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Quantum Mechanics Part 2



Now that the History and base of Quantum Physics has been established, we can start the fun stuff. The first question of any good scientific theory is this, How can I prove this?

I'll start with my personal favorite, the double-slit experiment, also known as Young's experiment. A double slit is basically a diffraction grating. When light goes through a diffraction grating, well a basic double slit one, it has a banded pattern, the same thing happens with any wave. When a particle Is shot through a double slit, there should just be two lines the same shape and size of the slits. An electron, the smallest particle we know of, should have acted like any other particle and produced two lines the same shape and size of the slits, but as you can guess, that didn't happen. Instead, the electrons produced a banded pattern, like that of a wave. This proved that both particles and waves share common traits. This experiment was also completed successfully with larger particles which raises the question, could we eventually diffract ourselves? How big can we go?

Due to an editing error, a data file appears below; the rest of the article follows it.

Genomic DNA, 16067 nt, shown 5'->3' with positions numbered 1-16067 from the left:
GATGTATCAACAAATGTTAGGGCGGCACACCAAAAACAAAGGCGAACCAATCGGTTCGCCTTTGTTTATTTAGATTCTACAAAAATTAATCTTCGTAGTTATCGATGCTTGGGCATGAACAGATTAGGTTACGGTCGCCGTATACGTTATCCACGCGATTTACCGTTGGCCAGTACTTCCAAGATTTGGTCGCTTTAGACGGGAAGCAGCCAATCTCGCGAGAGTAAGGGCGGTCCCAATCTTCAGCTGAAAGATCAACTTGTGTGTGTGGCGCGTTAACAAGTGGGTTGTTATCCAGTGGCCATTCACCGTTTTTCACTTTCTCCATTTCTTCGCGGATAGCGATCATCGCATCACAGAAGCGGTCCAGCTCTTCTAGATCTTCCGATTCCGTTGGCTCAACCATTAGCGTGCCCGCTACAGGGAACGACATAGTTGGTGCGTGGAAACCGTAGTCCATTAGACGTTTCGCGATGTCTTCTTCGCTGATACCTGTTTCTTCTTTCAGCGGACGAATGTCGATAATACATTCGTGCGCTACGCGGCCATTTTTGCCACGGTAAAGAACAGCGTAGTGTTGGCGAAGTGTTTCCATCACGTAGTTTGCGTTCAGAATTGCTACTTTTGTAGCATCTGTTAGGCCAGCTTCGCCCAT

Also, through experimental discovery, we have found that photons have momentum. For many this doesn't make sense, how can something with no mass have momentum? Well, scientists have found out that An objects momentum is also proportional to its Energy thusly explain why a photon has momentum. But this further shows the particle-wave duality of matter.

There is also black body radiation. Black body radiation is an electro magnetic radiation that is within or surrounds a body that is in thermodynamic equilibrium. Planck explained this as energy distribution and this could also be discrete. This is in part what helped him create the theory of the quanta, which is a building block of quantum physics and one of the things it explains.

As you can see, many experiments have been done to prove the duality of matter and have allowed Quantum physics to be universally accepted and be very helpful in understanding what happens when classical laws of physics break down.


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